Phipps Bridge Road, Merton, SW19
131/3 Western Road
Borough of Mitcham List of Factories,
Town Clerk’s Department,
Available at Merton Heritage and Local Studies Centre at Morden Library.
Reference L2 (670) MIT
George Hadfield’s varnish business was at Phipps Bridge, and moved into the premises of Charles Blume in Western Road, when his varnish business was wound up in 1916 by the government under the Trading with The Enemy Act.
From the minutes of the Mitcham Parish Council
Volume 11 April 1913 to March 1914
Report of the No. 1 Fire Brigade Committee
24th March, 1914
The Committee beg to report the receipt of a letter from Mr. Hadfield, thanking the Brigade for their services at the fire on March 9th.
The Superintendent’s report included
March 9 Fire at Phipp’s Bridge … Expenses £2 2s. 0d.
Phipps Bridge, Merton, Surrey, 10th of March, 1914.
The Chairman of the Fire Committee,
Mitcham Parish Council.
We write at the earliest possible moment to put on record our thanks to your Fire Brigade for the prompt manner in which they responded to our call, the fine way in which they worked and the splendid stop which they helped to effect. It was a great achievement to have confined damage to such small proportions, and we congratulate the Parish Council or having such a very efficient service.
Yours faithfully, (Signed) GEO. HADFIELD.
From Surrey History Centre
Hadfields (Merton) Ltd, were formed in 1917 to act as manufacturers of or wholesale or retail dealers in varnish, japans, enamels, colours, oils, paints, pigments, cements, dye wares and other such, and particularly to acquire the businesses of varnish, paint and enamel manufacturers carried on under the name of George Hadfield, Phipps Bridge, Merton and George Hadfield (successor to C H Blume), Western Road, Mitcham. These businesses were conveyed to the company by George Hugh Hadfield and Samuel Rogers Hadfield, both of whom were directors. The Merton company claimed to have been trading since 1840 (letterhead seen at the depositor’s office), and it appears that George Hadfield, father of George Hugh and Samuel Rogers, had purchased Paul Addington’s varnish works at Phipps Bridge in 1892. Addington was certainly already working there in 1851.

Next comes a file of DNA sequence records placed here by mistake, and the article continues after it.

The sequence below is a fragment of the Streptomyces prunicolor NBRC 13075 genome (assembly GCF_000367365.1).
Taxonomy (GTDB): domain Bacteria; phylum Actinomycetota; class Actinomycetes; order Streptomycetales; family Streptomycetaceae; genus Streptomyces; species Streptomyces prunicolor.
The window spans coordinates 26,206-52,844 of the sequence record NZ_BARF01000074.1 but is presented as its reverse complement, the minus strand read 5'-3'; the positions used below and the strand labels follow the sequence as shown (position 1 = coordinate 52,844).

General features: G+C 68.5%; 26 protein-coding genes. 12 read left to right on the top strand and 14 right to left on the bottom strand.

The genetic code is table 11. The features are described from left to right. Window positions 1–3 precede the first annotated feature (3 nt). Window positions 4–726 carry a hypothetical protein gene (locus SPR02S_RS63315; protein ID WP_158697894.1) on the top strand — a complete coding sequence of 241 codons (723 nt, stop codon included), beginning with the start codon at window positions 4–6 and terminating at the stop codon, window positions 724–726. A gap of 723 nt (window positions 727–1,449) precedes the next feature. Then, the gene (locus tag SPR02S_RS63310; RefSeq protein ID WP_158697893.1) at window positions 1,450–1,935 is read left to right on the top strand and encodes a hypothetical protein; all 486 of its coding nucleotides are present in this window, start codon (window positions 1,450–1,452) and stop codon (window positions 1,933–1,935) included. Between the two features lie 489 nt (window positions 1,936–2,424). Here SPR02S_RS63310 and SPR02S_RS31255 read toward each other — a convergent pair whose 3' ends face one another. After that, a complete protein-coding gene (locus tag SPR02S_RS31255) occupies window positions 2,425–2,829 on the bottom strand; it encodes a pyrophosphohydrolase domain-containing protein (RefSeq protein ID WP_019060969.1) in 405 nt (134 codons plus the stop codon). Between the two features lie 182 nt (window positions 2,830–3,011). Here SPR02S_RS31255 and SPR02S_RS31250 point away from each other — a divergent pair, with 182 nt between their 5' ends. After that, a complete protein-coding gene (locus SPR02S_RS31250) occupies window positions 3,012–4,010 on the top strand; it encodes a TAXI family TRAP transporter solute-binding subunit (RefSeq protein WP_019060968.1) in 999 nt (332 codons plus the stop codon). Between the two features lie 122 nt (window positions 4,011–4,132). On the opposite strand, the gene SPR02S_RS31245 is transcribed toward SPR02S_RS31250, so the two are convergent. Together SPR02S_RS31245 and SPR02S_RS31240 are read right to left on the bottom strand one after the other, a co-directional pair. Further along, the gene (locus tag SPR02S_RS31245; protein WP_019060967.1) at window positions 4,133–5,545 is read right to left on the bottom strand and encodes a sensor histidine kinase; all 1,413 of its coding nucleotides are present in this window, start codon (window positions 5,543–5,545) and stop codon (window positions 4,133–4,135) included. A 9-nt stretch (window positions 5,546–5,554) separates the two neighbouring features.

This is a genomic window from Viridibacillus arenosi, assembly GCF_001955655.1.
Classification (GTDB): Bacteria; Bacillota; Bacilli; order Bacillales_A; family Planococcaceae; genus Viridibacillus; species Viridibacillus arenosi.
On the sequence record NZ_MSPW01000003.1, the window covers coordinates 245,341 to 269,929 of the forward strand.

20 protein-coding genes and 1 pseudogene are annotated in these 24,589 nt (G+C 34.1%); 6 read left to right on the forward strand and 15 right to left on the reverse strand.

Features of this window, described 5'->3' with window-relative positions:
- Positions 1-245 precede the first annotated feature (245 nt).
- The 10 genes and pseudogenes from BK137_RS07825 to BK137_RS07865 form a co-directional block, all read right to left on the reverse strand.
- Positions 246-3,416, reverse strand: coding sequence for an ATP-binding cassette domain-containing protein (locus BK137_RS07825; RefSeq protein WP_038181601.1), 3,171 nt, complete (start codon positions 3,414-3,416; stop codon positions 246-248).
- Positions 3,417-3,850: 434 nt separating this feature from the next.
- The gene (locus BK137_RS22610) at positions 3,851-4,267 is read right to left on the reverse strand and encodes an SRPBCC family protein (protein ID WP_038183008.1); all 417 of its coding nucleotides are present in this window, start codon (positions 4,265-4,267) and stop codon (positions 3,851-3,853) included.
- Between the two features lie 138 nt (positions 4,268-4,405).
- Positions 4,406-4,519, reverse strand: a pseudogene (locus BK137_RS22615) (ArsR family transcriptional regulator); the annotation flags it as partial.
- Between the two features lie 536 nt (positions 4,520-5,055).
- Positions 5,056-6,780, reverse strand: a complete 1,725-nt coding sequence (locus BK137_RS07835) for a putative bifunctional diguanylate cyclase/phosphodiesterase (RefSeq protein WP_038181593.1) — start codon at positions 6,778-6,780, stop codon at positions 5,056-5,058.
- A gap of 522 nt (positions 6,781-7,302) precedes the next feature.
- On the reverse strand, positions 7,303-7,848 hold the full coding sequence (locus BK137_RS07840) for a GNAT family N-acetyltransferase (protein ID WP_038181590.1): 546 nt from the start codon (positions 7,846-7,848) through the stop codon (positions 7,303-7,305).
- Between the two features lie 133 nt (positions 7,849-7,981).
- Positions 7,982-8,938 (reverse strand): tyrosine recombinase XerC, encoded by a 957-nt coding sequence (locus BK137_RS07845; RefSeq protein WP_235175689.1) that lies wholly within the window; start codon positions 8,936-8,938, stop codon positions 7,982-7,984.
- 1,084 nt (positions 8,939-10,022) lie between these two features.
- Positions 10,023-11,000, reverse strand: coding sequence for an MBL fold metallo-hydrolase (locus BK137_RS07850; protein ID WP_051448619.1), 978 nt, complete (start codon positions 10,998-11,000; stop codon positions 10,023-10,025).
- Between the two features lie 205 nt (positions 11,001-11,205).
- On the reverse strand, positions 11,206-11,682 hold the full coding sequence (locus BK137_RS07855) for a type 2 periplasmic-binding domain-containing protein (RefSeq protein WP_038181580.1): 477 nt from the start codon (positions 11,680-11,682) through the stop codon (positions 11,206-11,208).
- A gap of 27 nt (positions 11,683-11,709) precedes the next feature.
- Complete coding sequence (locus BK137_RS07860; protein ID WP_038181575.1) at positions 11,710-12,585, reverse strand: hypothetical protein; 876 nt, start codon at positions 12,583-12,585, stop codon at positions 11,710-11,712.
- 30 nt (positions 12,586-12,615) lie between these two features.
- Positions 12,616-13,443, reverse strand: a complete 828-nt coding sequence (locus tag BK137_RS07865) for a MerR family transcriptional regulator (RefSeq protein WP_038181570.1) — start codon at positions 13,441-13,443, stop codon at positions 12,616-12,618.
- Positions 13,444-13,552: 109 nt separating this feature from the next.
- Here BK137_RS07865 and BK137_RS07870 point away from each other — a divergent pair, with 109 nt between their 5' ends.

In 1969 the UK paint manufacturing business and trade name ‘Hadfield’, with the fox trademark, were sold to Bestobell Paints and Chemicals Ltd, and the parent company’s name changed to G H Successors (Merton) Ltd. (A new company, called Hadfields (Merton) Ltd, was formed for the purposes of the transfer, to acquire the parent company’s UK interests.) The parent company was purchased in 1972 by the Land and House Property Corporation, which was itself acquired by the depositor in 1978.
Source: 2640 G H SUCCESSORS (MERTON) LTD, PREVIOUSLY HADFIELDS (MERTON) LTD, PAINT AND VARNISH MANUFACTURERS AND DEALERS: COMPANY RECORDS
Job ads that appeared in local papers in 1972/3 showed the company name as Carson / Hadfields, as it was Bestobell’s paint subsidiary, Carson-Paripam, that had merged with Hadfields.
1947 Institution of Mechanical Engineers visit (from Grace’s Guide to British Industrial History)
These works are devoted essentially to the production of highclass paints for decorative and for specialized industrial use, including transport finishes.
Manufacture in the main paint shop is based on the following sequence: (1) edge-runner, (2) roller mill, of which a variety of types is employed, (3) mixer, and (4) refining mill. The shop is designed to facilitate a steady flow of medium-size batches in a wide variety of colours.
Ball mill production of both large and small batches is well illustrated in a second paint shop; and other departments produce water paints of various types, especially emulsion paints, cellulose lacquers, and the most modern synthetic enamels.
The laboratories, recently rebuilt after bomb damage in 1944, show very clearly the impact of science on the paint industry, and the lengths to which it is necessary to go to ensure suitability of the products for specific purposes. In addition to this factory, the laboratories are responsible for development and testing oi paint media and varnishes, including insulating varnishes, produced at the Merton factory.
A very clear system of identification, necessitated by the wide range of materials employed, is an important feature of the factory organization.
Minutes of meetings held by the Mitcham Parish Council are available on request from the Merton Heritage and Local Studies Centre at Morden Library.